A lawsuit alleging animal cruelty has been filed against CorcPork Inc., a pig production company, by the Animal Legal Defense Fund, East Bay Animal Advocates, and three California residents. Clougherty Packing Co., the state’s largest pig slaughterer and a subsidiary of Hormel Foods Corp., is also a defendant. The suit accuses the company brand, Farmer John, of fraudulent business practices in misleading consumers with ads that say the pigs were raised in "a family tradition since 1931." The 13-page complaint spells out the intensive practices the company employs. The plaintiffs are seeking a court order to change the way the pigs are treated. A spokesperson for Clougherty Packing said: “[H]ere in California, voters clearly said in approving Prop. 64 that they are opposed to this sort of shakedown litigation." Proposition 64 is a state law limiting private enforcement of laws against unfair business practices.

On January 17th, Farm Sanctuary argued for legal standing in its lawsuit against Corcpork (see http://tinyurl.com/fr87m). The organization cited an earlier ruling that recognized the need for advocacy organizations to be able to speak on behalf of nonhuman animals. See: http://tinyurl.com/2xq488


BIG PORK PRODUCERS ACCUSED OF CRUELTY TO SOWS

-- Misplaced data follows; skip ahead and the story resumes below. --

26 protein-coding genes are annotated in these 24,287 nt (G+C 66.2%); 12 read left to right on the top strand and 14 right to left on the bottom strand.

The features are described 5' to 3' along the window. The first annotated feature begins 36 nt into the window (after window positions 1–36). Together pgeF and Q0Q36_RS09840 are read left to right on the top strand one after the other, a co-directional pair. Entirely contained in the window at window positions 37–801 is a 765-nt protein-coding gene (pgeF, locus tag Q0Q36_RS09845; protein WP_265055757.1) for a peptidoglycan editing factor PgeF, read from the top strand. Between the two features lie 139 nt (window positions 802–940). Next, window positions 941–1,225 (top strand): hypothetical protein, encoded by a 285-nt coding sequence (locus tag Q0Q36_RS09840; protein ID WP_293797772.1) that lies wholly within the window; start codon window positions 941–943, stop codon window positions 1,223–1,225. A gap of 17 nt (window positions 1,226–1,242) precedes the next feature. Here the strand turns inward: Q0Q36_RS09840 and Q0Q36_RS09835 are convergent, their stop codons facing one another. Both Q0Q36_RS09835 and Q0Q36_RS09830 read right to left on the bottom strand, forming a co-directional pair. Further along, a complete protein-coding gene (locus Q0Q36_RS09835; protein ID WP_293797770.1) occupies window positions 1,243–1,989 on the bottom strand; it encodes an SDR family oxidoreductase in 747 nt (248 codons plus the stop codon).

San Francisco Chronicle, Jim Doyle, January 19, 2007
http://sfgate.com/cgi-bin/article.cgi?file=/c/a/2007/01/19/BAGE2NLH051.DTL


4. CHARGES FILED IN PIG FARM TORTURE CASE

Ten counts of animal cruelty have been filed against owners and an employee of a Creston, Ohio pig farm (see: http://tinyurl.com/22ncoh). If convicted, each faces up to 90 days in jail on each misdemeanor charge. The Humane Farming Association (HFA) bought full-page ads in area newspapers to publicize the matter. HFA Director Bradley Miller said: “[W]e believe there finally should be jail time for animal abuse and cruelty of suffering in Ohio. Right now it is just a misdemeanor, but in many states, it would warrant a felony charge.'' Special prosecutor Frank Forchione said he wanted to be a voice for the animals after viewing a videotape of pigs being hung prior to being killed (see: http://tinyurl.com/2a6g4a). He is considering requesting that the case be moved to another county. The farm's attorney, Russell Buzzelli, asserts his clients are innocent. A January 30th court date has been set.


PIG FARM EMPLOYEE, OWNERS CHARGED